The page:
Importance of experiencing virtual reality firsthand.
The difference between three degrees of freedom and six degrees of freedom in VR devices is explained, emphasizing the role of proprioception.
Challenges of proprioception, vergence-accommodation conflict, and depth perception in virtual reality design are discussed.
It is essential to consider optics and eye functionality when designing VR experiences.
A simple demonstration of how the brain determines depth perception using stereo images is provided.
VR devices use virtual screens projected at a specific distance to reduce eye fatigue and sim sickness.
Sim sickness can occur in VR due to conflicting signals between visual and vestibular systems, potentially causing physical illness.
Designing VR experiences requires careful consideration to avoid discomfort or sickness.
Performance and frame dropping can also contribute to sim sickness in VR.
Challenges in Virtual Reality Environments
A bug led to a VR user's environment turning 180 degrees, causing panic and a fall.
Hand tracking in VR is difficult, similar to challenges in voice recognition technology.
VR interactions currently rely on controller devices, with haptic feedback for immersion.
Design considerations include seated interactions for VR applications.
Transitioning from 2D to 3D design in VR.
The speaker discusses the challenges of adjusting to the differences in visual appeal between 2D and 3D design.
Theater background influences design process.
Theater experience allows for individual control over the camera, shaping viewer's experience.
Importance of theatrical design principles in VR, such as staging, lighting, and architecture, for creating immersive virtual environments.
Considerations for designing VR interfaces.
VR interfaces should prioritize human comfort to prevent strain on neck muscles.
Gesamtkunstwerk concept involves combining different art forms for a harmonious experience.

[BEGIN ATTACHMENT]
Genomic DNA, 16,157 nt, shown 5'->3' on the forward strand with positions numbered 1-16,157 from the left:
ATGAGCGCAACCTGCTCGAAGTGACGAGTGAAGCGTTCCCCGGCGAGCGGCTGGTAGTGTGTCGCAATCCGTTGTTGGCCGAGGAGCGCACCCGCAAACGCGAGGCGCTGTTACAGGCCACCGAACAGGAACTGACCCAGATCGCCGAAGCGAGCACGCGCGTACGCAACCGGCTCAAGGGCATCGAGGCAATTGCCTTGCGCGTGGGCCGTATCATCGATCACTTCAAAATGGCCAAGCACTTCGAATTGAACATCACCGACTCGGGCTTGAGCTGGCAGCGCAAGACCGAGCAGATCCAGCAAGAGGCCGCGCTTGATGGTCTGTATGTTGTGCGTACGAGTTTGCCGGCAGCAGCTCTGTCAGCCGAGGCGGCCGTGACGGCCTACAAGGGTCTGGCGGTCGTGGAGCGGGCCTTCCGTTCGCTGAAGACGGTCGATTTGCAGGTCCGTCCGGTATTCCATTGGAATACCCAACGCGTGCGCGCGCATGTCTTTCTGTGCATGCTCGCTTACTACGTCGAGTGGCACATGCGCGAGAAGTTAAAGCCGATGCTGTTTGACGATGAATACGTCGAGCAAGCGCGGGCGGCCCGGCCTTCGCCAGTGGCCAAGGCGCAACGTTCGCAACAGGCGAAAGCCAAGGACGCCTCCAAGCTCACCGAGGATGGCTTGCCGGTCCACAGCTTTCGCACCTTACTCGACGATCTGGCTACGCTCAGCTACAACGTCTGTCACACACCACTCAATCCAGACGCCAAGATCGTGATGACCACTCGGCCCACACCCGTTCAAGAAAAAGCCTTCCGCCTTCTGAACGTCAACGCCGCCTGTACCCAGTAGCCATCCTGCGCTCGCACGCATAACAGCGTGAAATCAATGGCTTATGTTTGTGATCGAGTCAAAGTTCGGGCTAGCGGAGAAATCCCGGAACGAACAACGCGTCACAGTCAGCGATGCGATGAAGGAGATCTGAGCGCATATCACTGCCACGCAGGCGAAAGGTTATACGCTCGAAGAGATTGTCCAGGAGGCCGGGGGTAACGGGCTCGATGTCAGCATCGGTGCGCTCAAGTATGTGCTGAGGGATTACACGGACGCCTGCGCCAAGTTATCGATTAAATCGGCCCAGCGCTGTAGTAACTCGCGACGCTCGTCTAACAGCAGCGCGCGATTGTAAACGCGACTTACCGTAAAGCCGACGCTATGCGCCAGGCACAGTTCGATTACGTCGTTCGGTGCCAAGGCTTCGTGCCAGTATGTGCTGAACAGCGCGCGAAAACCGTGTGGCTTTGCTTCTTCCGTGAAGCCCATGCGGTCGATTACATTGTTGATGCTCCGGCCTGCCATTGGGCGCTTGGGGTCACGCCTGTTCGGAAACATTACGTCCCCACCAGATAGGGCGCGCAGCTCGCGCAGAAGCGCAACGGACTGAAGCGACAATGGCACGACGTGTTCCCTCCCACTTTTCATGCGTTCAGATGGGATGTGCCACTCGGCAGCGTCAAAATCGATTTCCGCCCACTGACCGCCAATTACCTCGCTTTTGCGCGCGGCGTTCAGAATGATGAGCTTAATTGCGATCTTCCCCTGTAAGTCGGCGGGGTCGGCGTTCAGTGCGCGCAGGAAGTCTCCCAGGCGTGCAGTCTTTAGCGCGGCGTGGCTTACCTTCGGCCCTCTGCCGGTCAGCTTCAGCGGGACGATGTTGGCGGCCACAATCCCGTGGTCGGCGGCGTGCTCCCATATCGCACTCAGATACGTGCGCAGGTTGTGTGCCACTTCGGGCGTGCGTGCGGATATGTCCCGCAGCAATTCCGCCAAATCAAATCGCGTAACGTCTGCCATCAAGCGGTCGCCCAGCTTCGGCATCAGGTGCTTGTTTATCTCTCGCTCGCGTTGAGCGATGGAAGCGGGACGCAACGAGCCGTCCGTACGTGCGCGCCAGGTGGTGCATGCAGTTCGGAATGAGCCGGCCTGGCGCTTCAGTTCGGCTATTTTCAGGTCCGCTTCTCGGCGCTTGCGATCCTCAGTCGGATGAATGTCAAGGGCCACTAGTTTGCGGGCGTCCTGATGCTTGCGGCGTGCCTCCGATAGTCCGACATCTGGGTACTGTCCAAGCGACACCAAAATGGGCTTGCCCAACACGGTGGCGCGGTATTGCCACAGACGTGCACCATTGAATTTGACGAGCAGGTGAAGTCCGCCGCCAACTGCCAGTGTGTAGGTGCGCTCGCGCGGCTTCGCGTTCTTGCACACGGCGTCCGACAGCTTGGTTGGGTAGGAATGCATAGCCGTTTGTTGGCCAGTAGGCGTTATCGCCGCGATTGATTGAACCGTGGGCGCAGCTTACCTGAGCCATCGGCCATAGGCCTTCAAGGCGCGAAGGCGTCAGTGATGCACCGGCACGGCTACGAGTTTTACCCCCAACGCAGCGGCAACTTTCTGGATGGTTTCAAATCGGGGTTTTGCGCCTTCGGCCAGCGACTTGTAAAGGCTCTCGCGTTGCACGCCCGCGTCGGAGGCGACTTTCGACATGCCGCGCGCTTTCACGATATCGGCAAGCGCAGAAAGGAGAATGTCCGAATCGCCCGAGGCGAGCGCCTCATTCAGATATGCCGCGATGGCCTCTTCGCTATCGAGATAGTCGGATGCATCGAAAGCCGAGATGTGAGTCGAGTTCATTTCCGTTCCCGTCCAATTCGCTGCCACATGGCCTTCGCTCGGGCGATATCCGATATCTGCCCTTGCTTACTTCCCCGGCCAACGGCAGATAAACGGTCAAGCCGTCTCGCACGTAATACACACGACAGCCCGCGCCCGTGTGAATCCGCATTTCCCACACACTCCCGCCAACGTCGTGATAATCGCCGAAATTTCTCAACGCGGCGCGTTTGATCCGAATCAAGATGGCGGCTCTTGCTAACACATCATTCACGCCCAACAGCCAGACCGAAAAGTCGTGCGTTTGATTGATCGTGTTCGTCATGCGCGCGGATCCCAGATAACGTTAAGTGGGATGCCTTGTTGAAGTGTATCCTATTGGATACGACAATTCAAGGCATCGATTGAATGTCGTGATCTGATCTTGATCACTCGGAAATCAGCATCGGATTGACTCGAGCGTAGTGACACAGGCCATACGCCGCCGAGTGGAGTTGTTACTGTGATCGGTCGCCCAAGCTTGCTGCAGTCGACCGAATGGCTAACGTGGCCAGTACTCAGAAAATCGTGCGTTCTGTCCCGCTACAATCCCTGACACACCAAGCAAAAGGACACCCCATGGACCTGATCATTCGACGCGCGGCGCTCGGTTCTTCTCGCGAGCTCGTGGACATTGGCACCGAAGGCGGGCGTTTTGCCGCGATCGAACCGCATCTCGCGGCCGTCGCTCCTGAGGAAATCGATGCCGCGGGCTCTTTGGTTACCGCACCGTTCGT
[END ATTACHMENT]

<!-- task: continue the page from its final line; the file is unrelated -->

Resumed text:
Current VR design tools are limited, leading to the need to learn Unity for quick prototyping.
Future of VR design may require more specialized roles, such as 3D generalists, modelers, and lighting experts.
The future of design for virtual environments, augmented reality, and Internet of Things is rapidly evolving.
Mobile technology is increasing access to network supercomputers globally.
The Internet of Things and projects like the physical web are integrating technology into everyday objects.
Advancements in capture technologies for Virtual Reality aim to replicate reality and potentially allow for teleportation.
Fully capturing and broadcasting environments in real-time could lead to revolutionary immersive experiences.
The potential of augmented reality and its impact on technology and society.
Emphasizes the importance of proactive design to address negative outcomes of advancing technology.
Designers must stay ahead of future technology complexity to create a positive future.
Unintended consequences of technology complexity could lead to negative effects without proactive measures.
Understanding and anticipating technological trends is crucial for maximizing benefits and minimizing pitfalls.
Importance of focusing on designing systems, platforms, and tools through meta design.
Designers should invest in their own tools and approaches to create solutions that can withstand technological complexity.
Exploring new technologies outside of one's expertise is essential.
Enterprise and accessibility technology often lead innovation, emphasizing the need for designers to create better software and tools.
Goal is to tell a story about the world we want to live in by managing complexity and minimizing unintended consequences.
Importance of crafting believable and detailed stories to guide technology development.
Emphasize on narrative that is both true to technology's capabilities and aspirational.
Anticipate and prepare for complexity to create a better world.
Building tools and systems to amplify network effects.
Encouragement to work on these aspects for positive change in technology.